November 28, 2022

Volume XII, Number 332

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November 28, 2022

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Tennessee Expands Employee Protections Relating to COVID-19 Vaccine Mandates

Tennessee Governor Bill Lee has signed into law a bill that expands protections for employees who are subject to employer COVID-19 vaccine mandates.

The new law supplements existing state law that prohibits private employers and other entities from compelling or otherwise taking “adverse action” against a person to compel the person to provide proof of vaccination if the person objects to receiving a COVID-19 vaccine “for any reason.”  The law defines “adverse action” to include denying employment or discharging, threatening or otherwise discriminating against an employee “in any manner that affects the employee’s employment, including compensation, terms, conditions, locations, rights, immunities, promotions, or privileges.”  The existing law gives applicants and employees a right to seek injunctive relief and to recover compensatory damages and reasonable attorneys’ fees for violations.

Effective March 11, 2022, the new Tennessee law provides that “[a]n employer that requires a person to provide proof of vaccination or requires an individual receive the COVID-19 vaccine must grant the person an exemption to the policy if: (1) the person provides a valid reason for a medical exemption supported by a statement that has been signed and dated by a licensed healthcare provider; or (2) the person states that the person has a religious belief which prevents the person from complying with the policy.”  For an exemption based on religious belief, the law prohibits the employer from requiring an individual to provide further proof beyond their initial statement in order to be granted an exemption.  Notably, unlike federal law, there is nothing in this new law that enables employers to deny such exemption requests because the exemption would cause an undue hardship for the employer or otherwise create a direct threat to the employee or others in the workplace.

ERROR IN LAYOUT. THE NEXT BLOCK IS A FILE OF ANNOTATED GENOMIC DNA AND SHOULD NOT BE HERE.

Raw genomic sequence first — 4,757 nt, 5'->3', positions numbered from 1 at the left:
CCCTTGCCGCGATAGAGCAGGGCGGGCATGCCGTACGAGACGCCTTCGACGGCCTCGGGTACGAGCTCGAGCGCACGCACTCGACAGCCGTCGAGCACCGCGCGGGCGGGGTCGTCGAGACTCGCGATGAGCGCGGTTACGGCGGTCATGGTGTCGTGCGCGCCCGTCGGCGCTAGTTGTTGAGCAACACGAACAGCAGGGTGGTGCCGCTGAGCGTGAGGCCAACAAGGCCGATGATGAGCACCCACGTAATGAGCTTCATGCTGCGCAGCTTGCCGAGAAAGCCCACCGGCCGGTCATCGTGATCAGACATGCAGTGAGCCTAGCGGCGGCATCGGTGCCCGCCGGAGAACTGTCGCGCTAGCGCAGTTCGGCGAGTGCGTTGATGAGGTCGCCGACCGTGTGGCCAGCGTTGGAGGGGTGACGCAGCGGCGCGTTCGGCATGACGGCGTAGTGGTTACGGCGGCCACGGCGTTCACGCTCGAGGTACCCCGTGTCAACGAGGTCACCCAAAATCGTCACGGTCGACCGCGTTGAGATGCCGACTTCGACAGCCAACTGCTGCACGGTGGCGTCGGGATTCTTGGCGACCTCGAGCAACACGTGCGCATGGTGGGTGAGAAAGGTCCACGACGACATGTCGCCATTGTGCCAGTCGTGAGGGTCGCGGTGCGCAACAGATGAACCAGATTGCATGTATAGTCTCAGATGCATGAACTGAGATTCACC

Employers also are required to provide a response to requests for an exemption within two (2) business days, and must not deny a request without a written explanation explaining why the request was denied. The law further prohibits employers from discharging, threatening to discharge, or reducing the compensation of a person who requests and is granted an exemption.

Violations of the new law are punishable by a civil penalty of $10,000.

© 2022 Proskauer Rose LLP. National Law Review, Volume XII, Number 75
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About this Author

Evandro Gigante Labor and Employment Lawyer Proskauer Rose Law FIrm
Partner

Evandro Gigante is a partner in the Labor & Employment Law Department and co-head of the Employment Litigation & Arbitration group and the Hiring & Terminations group. He represents clients through a variety of labor and employment matters, including allegations of sexual harassment, race, gender, national origin, disability and religious discrimination. Evandro also counsels employers through reductions-in-force, employee relations issues and other sensitive employment matters.

With a focus on discrimination and harassment claims,...

212.969.3132
Laura M. Fant, Labor & Employment Attorney, Proskauer Law Firm
Associate

Laura M. Fant is an Associate in the Labor & Employment Department, resident in the New York office. She is a member of the Accessibility and Accommodations Practice Group, and frequently counsels on matters involving the Americans with Disabilities Act (ADA) and state public accommodation law, as well as disability accommodation in the workplace. She has experience conducting accessibility audits and providing ADA and accessibility training for clients in a variety of sectors, including retail, sports, and not-for-profit. Her practice also focuses on wage and hour...

212-969-3631
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